Respecting Our National Heritage
Archeological resources are nonrenewable and irreplaceable. Archeologists in the 19th and 20th centuries excavated many burials to learn about the Hopewell Culture because the mound builders left no written language or recorded histories and no extant tribes were the clear descendants of these people who lived so long ago. Attitudes about archeology and indigenous cultures are changing and modern legislation preserves and protects our national heritage. Archeologists no longer excavate Native American burials in these earthworks out of respect for the cultural traditions of indigenous people. Today, archeological investigations are conducted in consultation with Indian tribes and focus on non-burial areas in an effort to better understand, appreciate and preserve this priceless heritage. Laws now protect archeological sites like Seip Earthworks from unauthorized ground disturbance or artifact collecting. Please respect our national heritage by staying on trails and off of earthworks.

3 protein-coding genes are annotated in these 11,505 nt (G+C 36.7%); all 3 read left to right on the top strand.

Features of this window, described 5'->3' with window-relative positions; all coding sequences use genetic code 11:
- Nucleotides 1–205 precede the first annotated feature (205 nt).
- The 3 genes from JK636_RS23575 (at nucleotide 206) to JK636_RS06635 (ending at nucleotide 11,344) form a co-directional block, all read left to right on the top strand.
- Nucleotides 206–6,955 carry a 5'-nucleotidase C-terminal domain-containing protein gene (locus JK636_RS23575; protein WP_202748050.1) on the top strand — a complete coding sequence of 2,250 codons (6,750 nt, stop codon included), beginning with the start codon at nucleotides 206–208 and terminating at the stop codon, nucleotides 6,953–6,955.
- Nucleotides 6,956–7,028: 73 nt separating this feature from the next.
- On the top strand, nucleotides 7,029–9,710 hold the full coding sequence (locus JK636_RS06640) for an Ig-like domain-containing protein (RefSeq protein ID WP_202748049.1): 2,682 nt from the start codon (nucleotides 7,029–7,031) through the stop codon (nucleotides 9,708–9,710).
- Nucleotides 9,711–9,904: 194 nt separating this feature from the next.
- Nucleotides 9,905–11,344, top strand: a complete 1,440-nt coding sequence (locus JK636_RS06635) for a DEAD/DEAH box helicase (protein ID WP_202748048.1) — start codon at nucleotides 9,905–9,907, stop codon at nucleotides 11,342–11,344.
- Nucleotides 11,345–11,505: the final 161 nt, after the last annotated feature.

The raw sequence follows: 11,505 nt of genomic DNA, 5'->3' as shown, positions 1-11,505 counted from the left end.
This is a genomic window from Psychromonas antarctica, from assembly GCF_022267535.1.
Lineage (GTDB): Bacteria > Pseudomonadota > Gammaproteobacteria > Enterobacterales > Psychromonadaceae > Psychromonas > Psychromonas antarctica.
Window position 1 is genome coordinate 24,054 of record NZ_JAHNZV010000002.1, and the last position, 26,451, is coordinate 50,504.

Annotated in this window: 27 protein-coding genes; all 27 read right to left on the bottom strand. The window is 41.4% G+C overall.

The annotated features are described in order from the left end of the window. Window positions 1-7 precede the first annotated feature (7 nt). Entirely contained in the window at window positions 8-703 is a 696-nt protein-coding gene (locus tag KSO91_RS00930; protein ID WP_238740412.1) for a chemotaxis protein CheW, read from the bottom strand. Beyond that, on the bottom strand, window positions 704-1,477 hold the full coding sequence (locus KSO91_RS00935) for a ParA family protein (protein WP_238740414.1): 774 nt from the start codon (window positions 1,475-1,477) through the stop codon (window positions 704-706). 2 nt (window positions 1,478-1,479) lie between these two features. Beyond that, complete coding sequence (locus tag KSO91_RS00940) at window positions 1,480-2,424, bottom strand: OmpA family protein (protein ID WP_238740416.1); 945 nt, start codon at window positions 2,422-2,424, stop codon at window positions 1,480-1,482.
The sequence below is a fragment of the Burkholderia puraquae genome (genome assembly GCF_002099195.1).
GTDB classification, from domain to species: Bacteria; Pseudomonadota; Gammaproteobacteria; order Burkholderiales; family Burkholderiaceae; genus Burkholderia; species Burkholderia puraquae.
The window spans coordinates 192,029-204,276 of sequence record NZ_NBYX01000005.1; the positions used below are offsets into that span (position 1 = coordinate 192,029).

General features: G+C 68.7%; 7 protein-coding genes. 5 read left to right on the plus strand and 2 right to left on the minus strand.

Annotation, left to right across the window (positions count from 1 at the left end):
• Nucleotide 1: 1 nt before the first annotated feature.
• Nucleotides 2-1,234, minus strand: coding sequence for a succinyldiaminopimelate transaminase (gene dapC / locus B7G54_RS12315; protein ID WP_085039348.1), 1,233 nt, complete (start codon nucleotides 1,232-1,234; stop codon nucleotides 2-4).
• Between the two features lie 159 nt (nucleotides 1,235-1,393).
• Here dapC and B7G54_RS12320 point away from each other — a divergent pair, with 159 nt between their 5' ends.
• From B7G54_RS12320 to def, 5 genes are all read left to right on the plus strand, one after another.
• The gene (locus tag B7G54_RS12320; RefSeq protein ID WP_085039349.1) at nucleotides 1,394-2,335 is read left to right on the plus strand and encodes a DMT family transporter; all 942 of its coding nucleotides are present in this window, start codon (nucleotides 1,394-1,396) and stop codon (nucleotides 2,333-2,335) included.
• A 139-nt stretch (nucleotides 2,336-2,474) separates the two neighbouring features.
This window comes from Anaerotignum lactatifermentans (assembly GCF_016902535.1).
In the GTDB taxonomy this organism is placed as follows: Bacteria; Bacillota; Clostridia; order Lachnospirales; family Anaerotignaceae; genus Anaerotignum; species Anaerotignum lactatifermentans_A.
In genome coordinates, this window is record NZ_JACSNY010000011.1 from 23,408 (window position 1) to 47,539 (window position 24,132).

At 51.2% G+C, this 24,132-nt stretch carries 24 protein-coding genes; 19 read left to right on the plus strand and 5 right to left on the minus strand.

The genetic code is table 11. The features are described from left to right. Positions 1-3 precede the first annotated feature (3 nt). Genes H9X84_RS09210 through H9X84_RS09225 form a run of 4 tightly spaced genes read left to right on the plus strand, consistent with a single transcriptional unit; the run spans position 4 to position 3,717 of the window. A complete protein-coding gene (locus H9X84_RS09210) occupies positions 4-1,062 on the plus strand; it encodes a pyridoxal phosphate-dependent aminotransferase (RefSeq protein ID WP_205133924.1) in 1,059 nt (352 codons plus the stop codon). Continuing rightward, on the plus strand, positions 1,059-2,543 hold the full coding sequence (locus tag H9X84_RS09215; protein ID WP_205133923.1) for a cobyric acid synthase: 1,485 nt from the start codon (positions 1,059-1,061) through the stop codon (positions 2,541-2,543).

Seip Earthworks Today
The Central Mound and much of the center of the Seip complex were originally owned by the Ohio Historical Society, which had preserved parts of this site since its excavation and partial reconstruction in the 1920’s. In the 1990’s, the National Park Service began the process of purchasing most of the rest of the complex and adding it to Hopewell Culture National Historical Park. The Ohio History Connection’s portion was transferred to the National Park Service in 2014.
Visiting the Site